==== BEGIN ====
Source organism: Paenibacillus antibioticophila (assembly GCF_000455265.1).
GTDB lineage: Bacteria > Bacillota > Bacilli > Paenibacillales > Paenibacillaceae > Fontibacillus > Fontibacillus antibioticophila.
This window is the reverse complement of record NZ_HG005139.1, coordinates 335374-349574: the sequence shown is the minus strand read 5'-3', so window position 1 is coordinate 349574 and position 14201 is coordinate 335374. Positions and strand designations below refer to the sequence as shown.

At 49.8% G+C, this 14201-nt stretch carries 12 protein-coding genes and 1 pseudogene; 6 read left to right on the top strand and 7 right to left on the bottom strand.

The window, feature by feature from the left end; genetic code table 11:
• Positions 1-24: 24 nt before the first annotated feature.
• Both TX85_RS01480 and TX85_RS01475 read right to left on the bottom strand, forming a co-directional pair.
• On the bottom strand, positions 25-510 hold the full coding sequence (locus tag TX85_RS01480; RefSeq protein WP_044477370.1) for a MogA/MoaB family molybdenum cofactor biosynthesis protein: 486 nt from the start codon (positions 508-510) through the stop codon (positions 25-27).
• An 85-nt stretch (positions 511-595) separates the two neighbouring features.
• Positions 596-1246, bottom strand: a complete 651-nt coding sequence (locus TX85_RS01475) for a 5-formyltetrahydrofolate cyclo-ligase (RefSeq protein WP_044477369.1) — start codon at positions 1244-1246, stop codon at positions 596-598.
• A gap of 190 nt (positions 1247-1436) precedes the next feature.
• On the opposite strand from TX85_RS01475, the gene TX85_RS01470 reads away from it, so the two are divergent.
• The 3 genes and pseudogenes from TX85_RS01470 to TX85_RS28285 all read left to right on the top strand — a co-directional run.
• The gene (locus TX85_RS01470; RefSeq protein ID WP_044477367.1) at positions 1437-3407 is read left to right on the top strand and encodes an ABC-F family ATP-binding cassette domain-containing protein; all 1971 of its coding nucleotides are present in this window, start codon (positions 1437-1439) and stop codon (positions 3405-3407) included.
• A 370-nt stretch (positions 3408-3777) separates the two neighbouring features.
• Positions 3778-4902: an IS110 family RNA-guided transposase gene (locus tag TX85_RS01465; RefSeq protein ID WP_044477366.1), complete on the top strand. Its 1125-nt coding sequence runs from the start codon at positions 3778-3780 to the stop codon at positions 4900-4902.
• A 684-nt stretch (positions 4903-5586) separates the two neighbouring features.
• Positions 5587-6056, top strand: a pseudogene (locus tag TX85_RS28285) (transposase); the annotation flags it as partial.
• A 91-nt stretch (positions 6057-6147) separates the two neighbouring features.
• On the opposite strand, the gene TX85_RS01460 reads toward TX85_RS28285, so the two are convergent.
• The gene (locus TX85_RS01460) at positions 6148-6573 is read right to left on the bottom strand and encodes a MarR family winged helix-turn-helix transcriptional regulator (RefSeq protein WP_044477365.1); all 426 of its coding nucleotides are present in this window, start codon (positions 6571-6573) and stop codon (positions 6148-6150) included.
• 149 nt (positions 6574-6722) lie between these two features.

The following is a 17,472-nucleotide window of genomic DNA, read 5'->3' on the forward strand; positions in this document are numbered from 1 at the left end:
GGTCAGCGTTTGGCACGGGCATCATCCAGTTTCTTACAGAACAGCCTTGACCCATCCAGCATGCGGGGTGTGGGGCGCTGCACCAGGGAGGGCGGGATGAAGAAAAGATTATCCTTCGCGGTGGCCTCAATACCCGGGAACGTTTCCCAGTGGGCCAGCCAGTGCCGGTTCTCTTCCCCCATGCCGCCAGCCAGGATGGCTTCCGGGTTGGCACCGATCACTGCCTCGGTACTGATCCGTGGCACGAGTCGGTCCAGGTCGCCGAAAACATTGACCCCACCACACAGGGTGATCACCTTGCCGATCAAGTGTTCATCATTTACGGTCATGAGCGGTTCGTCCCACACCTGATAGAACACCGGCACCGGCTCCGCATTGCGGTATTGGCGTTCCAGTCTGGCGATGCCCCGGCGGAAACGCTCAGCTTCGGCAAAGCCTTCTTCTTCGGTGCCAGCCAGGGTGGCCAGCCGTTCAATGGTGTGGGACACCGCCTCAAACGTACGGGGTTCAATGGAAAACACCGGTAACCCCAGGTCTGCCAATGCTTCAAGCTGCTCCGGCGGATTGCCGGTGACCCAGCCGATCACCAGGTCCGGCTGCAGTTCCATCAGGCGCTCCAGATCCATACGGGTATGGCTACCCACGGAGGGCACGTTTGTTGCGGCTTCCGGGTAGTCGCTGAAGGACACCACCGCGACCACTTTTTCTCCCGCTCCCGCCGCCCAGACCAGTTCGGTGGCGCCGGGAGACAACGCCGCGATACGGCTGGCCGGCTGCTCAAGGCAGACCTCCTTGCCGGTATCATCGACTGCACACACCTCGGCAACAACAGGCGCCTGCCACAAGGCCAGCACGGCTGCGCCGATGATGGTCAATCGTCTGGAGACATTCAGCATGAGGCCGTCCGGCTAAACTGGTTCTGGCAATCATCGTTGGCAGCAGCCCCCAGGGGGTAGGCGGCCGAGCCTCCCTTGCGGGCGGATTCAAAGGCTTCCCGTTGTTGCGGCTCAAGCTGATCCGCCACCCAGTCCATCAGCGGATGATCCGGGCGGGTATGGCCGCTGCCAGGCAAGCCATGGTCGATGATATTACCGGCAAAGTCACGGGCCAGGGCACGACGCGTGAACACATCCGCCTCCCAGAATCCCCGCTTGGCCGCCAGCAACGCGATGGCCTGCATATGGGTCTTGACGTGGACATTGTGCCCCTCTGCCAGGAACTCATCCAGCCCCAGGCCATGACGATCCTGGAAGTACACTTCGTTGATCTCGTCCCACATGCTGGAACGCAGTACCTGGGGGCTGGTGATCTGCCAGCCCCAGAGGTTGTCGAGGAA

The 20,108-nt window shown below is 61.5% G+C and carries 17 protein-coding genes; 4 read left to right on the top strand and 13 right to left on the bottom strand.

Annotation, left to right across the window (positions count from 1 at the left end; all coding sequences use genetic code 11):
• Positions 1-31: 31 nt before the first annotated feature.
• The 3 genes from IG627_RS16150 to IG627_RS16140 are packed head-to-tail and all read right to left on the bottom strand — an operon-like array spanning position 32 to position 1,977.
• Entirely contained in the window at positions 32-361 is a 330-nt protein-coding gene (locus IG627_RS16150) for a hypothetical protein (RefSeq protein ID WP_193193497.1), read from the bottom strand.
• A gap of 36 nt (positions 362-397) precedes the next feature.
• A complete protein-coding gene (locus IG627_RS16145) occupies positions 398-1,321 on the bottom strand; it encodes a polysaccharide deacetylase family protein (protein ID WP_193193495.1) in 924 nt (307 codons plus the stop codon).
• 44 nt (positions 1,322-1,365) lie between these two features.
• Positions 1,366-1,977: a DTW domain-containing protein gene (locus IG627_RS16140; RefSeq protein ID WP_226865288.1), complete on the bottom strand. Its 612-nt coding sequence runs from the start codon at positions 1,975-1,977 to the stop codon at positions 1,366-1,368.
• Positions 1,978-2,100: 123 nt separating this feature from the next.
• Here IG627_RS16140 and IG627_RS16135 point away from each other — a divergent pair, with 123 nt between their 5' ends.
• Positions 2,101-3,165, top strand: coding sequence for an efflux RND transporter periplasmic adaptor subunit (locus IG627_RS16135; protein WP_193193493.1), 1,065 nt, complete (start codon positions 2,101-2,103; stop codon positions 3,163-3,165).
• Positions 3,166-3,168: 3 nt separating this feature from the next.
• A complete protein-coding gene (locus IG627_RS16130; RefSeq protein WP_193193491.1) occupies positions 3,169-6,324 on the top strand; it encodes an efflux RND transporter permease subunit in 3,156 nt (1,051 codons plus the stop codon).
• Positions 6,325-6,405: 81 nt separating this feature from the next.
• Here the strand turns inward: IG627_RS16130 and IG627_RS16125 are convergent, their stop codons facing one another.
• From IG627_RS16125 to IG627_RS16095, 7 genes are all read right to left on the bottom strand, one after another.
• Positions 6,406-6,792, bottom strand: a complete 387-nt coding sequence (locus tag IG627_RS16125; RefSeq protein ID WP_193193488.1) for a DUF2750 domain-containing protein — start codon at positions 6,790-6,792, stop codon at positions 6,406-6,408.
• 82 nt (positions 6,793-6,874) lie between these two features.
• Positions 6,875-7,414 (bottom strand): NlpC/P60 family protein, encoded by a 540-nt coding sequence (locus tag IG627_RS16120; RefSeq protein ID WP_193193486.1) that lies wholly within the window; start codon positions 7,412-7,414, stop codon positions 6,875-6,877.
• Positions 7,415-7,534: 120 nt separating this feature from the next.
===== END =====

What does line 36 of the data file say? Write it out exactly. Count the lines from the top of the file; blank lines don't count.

• Positions 2,101-3,165, top strand: coding sequence for an efflux RND transporter periplasmic adaptor subunit (locus IG627_RS16135; protein WP_193193493.1), 1,065 nt, complete (start codon positions 2,101-2,103; stop codon positions 3,163-3,165).